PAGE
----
During a class on June 10, 1998, Yogi Bhajan asked Dr. Shanti Shanti Kaur to speak about her work with the immune system. This is the transcription of her talk.
In the early 1980s I was living in Los Angeles and teaching yoga and there were people who were coming who had illnesses that were not classified or categorized. Later we learned that these people were having opportunistic infections of AIDS and the tool that we had available at that time was Kundalini Yoga, that was it. No medical training, no anything fancy—something that we all have had for many years—basic things like, Sat as you inhale and Nam as you exhale, spinal flex, very basic fundamentals of Kundalini Yoga.
We offered these as tools to people to build their immune system. This was based on the belief that we have everything within us; we have our natural healing system. We just need to give it what we need. We need to access it through breath. We need to strengthen it through targeted movement of Kundalini Yoga, and integrate it through sound, mantra, the sound current. So that became our basis.
And over the years we got more training in the physiology of the immune system, the relationship between the mind and the body—the things that healed people for centuries that medical science was just discovering. What are the elements, what are their relationships, how does the glandular system and the nervous system work to make the immune response strong? The ancient theory about the glands being the guardians of the health—how does that work on a physiological level.? How is it that emotional states and mental states and thoughts and beliefs affect immune response? How can something as un-measureable as a thought have such an impact on the natural killer cells or macrophage activity?
So, we began to catalog and work with all of this and do case studies and every time a new situation arose, I would talk to the Siri Singh Sahib (Yogi Bhajan). “Sir, they found the virus in the brain. What do you do? What do you do if it doesn’t test positive in the blood stream, but it comes out with all symptoms?” And he gave me a variety of things that people can do to build their immune system in the most serious states of illness.
And along the way we realized that just teaching people information on how to keep themselves healthy is not enough to make change. Otherwise, everybody would have stopped smoking in the sixties when the Surgeon General said, “Don’t smoke.” So, we had to work with the what the Siri Singh Sahib described to me as the “mental mentality” of a person. He asked us to categorize and describe and treat the mental mentality of about six to eight different illnesses and we have been working with that over the years.
I got a master’s degree in Counseling Psychology and a Ph.D. in Health Psychology, specifically studying self-efficacy—the belief that what you do makes a difference; how meditation impacts that, and how it affects a person recovering from HIV. In 1990 I started working with people with cancer with Carl Simonton, who wrote a book called, “The Healing Journey.” He also wrote, “Getting Well Again.” He was a pioneer regarding the relationship between mind and body. He did a lot of work with beliefs and imagery and the role of stress on the immune system.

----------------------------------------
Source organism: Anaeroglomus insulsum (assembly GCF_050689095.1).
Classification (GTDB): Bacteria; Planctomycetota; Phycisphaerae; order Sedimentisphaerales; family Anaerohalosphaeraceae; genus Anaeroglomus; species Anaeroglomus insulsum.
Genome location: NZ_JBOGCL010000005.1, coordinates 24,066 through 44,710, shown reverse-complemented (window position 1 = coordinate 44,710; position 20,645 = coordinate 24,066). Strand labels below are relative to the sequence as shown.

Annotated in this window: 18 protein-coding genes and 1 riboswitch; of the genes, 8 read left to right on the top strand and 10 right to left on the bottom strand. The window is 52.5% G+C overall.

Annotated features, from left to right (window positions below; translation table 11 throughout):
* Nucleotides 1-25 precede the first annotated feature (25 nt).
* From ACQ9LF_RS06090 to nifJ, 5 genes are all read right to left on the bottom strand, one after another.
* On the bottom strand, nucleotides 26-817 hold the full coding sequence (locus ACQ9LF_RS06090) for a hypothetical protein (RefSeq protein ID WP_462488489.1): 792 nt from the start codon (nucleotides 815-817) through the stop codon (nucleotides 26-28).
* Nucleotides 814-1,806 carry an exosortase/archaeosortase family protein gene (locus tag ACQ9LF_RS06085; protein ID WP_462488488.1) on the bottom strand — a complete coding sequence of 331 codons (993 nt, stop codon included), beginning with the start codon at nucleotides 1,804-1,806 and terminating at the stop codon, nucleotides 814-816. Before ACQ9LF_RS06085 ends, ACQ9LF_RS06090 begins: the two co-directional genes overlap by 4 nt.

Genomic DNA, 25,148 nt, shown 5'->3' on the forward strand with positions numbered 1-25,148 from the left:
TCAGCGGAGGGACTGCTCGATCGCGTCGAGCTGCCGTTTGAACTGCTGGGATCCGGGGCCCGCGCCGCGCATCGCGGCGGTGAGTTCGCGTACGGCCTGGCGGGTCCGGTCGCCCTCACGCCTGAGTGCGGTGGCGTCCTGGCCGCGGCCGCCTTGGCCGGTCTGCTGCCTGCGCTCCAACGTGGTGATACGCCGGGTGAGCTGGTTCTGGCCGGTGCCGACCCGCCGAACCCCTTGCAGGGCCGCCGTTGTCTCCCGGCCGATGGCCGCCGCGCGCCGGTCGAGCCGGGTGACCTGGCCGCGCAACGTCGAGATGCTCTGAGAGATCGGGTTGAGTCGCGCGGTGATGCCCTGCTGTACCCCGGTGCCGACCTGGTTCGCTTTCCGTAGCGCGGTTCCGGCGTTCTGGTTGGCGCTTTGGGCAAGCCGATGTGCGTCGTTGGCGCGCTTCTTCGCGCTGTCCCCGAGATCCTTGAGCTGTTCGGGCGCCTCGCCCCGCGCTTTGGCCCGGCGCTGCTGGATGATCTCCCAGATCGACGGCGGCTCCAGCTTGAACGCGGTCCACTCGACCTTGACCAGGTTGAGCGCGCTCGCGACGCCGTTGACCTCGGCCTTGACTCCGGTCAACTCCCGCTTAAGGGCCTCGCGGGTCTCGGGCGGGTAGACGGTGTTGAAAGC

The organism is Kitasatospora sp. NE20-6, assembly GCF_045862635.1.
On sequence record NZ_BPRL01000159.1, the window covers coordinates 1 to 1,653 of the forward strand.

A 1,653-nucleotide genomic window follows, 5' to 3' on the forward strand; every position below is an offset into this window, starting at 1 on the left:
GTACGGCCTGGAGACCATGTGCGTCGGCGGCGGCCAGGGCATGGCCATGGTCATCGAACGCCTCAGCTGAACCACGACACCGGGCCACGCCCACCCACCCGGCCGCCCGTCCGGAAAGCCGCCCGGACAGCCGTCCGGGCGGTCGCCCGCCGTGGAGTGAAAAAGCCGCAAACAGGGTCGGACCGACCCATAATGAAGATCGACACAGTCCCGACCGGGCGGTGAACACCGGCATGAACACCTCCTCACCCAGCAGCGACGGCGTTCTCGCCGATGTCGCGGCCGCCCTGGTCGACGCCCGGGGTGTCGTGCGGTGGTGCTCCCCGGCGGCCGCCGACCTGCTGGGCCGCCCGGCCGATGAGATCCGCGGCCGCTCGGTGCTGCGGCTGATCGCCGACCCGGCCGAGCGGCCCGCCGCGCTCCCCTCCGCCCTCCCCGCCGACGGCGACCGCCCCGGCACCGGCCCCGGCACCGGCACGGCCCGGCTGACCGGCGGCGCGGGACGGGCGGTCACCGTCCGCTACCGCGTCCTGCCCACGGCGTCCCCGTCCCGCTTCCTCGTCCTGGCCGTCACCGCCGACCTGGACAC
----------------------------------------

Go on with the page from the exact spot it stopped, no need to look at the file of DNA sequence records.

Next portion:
He pioneered this in the early 70s. He works not only with people with cancer but also with their family members. And he was not too far way so I linked up with him. I underwent training under his system and he and I worked together for about seven years before I moved to New Mexico.
In 1995 the Siri Singh Sahib asked me to come to New Mexico to start a research center to study the medical effects of yoga, which is what we have been working on—planting seeds and nursing it and watering it and letting it grow. We are a nonprofit organization called the Guru Ram Das Center for Medicine and Humanology.
One of the key things that we are doing now, in addition to working with people with HIV, cancer, chronic fatigue, immune based illnesses and other disorders, is that we are also now moving the science of Kundalini Yoga into the health care field, training health professionals.
Twenty-two years later:
The International Kundalini Yoga Therapy Professional Training is the only accredited Kundalini Yoga Therapy training in the world and is offered to Kundalini Yoga teachers in 47 countries. The training is 1,120 hours over 34 months; Kundalini Yoga teachers can take the 6 open courses and any of the online courses without enrolling to become a Certified Yoga Therapist. Details atgrdcenter.org.
Shanti Shanti Kaur Khalsa, PhD, C-IAYT brings the ancient teachings of Kundalini Yoga into modern medicine as Founding Director of the Guru Ram Das Center for Medicine & Humanology. Under the guidance of Yogi Bhajan, she developed and directs the 1,000-hour IAYT accredited International Kundalini Yoga Therapy Professional Training. A Kundalini Yoga teacher since 1971, Dr. Khalsa began to specialize in teaching Kundalini Yoga and Meditation to people with chronic or life-threatening illness and their family members in 1986, under the direction of Yogi Bhajan.
She is a Certified Yoga Therapist, a Mentoring Lead Trainer for Levels 1 and 2 Kundalini Yoga teacher training, a Medical Family therapist, and a charter member of the International Association of Yoga Therapists. Her Kundalini Yoga program for people living with HIV is featured in the book, Yoga as Medicine by Timothy McCall, MD, and her groundbreaking work as a Kundalini Yoga Therapist is featured in the book, Yoga Therapy and Integrative Medicine: Where Ancient Science Modern Medicine.